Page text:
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Wellcome Film of the Month: A day at Gebel Moya, 1912-13

25 Nov, 2011

This film is a compilation of the existing footage from the 82 cans of film that were originally shot at an archaeological site in the Sudan. Sir Henry Wellcome funded the digs by between 1911 and 1914 as part of his research into the origins of civilisation.

The footage comprises of scenes of everyday life, archaeological digging, communal sports and recreational activities at Gebel (or Jebel) Moya. The film demonstrates the scale of the archaeological excavations, amounting to a significant public works project to establish an infrastructure which would support the large indigenous workforce.

This film is the one of the few surviving titles from Sir Henry Wellcome’s time (the film collection has grown exponentially more recently, with films made in the 1920s and 1930s being particularly well represented). In 1933, three years before Sir Henry Wellcome died, a detailed shot list of the Gebel Moya material was created outlining some of footage including Lord Kitchener’s visit and the arrival of the first motor car in the country; this material no longer exists. Two years after Sir Henry’s death, his Trustees requested that the material was re-appraised. Unfortunately by this time the films were demonstrating signs of significant disintegration. In a letter to the board dated 8th July 1938, it is noted that both the typed labels and the titles painted onto the cans, had become illegible making the task of sorting out the footage that much harder. Also, the film cans had been stored in a poorly ventilated room which became overly hot when the boilers were in service. The film had visibly shrunk making it hard to view by projector – the only available means available.

The original film was black and white 35mm nitrate stock – notorious for its instability and combustibility when not kept in optimum conditions. Interestingly, there is evidence that a different collection of 35mm medical films on nitrate film purchased from Cross’s Pictures Ltd at auction in 1928, were stored with this in mind; they were also insured against fire and loss. The fate of the damaged Gebel Moya films and the Cross films were in fact similar: in 1969 the films were checked by a film laboratory and discovered to be very shrunken and un-transferable. There is a rather bland handwritten note on the film file which states “All found in a dangerously explosive condition and destroyed, 1970”.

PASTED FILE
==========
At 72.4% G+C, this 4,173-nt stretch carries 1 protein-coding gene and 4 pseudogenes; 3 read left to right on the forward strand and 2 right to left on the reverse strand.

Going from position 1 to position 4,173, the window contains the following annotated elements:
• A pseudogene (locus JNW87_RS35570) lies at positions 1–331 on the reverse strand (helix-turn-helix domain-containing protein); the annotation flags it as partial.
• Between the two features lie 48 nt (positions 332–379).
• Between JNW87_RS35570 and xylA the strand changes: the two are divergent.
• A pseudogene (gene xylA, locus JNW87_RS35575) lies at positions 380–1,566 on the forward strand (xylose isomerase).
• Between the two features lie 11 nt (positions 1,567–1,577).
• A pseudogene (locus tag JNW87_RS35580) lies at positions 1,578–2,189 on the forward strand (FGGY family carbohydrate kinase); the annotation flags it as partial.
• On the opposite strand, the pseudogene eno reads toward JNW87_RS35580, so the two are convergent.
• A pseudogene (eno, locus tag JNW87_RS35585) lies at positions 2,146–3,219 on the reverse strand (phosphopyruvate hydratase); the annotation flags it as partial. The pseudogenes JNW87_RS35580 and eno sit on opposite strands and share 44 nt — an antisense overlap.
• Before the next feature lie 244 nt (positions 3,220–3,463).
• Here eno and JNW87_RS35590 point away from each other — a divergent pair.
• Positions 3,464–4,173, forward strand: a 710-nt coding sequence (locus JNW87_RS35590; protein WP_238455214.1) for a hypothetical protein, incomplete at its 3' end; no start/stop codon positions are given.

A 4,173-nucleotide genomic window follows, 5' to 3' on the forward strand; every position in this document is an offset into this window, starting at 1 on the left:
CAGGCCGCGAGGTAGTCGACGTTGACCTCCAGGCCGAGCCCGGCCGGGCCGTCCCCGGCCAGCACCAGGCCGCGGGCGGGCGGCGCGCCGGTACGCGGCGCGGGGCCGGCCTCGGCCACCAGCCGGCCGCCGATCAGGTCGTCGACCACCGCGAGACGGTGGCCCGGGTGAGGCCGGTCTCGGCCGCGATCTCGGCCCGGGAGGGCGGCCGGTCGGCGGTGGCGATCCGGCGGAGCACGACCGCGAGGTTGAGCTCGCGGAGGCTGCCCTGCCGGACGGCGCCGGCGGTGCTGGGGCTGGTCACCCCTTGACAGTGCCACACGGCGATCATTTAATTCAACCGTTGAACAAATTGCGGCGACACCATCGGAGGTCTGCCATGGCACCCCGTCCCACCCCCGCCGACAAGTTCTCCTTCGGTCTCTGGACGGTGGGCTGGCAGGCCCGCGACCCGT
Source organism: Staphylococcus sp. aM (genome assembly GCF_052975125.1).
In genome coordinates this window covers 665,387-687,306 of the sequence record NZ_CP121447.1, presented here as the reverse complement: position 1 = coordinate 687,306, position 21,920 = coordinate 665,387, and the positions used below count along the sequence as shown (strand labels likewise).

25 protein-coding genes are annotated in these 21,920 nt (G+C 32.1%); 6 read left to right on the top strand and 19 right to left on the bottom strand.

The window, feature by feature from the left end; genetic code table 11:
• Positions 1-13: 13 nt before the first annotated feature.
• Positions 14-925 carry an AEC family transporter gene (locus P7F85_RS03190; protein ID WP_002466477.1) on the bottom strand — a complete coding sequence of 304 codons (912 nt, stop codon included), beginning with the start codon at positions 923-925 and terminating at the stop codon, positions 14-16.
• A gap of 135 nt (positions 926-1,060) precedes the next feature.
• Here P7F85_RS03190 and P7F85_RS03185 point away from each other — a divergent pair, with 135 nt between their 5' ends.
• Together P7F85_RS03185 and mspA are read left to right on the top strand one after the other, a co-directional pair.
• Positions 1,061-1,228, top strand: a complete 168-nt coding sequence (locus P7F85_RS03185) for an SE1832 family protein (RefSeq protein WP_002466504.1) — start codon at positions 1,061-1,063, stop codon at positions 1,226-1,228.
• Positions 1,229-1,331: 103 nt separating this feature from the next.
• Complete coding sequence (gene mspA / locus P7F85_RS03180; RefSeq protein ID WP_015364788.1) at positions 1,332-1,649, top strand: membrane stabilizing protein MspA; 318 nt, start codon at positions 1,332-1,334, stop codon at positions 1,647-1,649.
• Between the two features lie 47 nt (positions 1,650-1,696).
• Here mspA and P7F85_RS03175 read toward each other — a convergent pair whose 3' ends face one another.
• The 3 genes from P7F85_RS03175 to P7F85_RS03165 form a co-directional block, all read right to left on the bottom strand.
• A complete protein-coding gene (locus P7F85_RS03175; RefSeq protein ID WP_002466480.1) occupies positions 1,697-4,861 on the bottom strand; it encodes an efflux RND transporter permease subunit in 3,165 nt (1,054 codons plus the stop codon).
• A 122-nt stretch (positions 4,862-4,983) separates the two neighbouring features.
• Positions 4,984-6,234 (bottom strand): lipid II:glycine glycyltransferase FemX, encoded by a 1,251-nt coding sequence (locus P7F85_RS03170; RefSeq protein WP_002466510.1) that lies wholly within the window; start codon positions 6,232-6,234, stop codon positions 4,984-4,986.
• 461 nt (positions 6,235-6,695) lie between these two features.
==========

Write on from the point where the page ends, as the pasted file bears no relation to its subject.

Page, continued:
The surviving roll of film taken at Gebel Moya is entitled “Part Three” – no other parts survive. These 10 minutes of footage offer tantalising glimpses of daily life at the digs, albeit of a highly staged variety. The camera equipment at the time would have been very heavy and cumbersome and the environment, with temperatures fluctuating between 16 to 42 degrees centigrade depending on the season, would have been tough. The establishing shots of the villagers and their livestock are photographic in nature, with simple camera pans. The film contains the only significant moving images of Sir Henry Wellcome, on a bicycle surrounded by Sudanese children, inspecting the excavations and consulting with archaeologists and officials. As there was provision for recreation activities for the workers, a sports event is shown. Sir Henry Wellcome cycles towards the camera, with local children running alongside him. He is seen wearing a pith helmet watching the races.

Angela Saward, Wellcome Film

You can learn about the Wellcome Film project here. If you would like to make use of this archive footage in your own projects, please visit the Wellcome Library catalogue to download the original files, which are distributed under a Creative Commons Attribution-Non-Commercial 3.0 UK: England & Wales licence.

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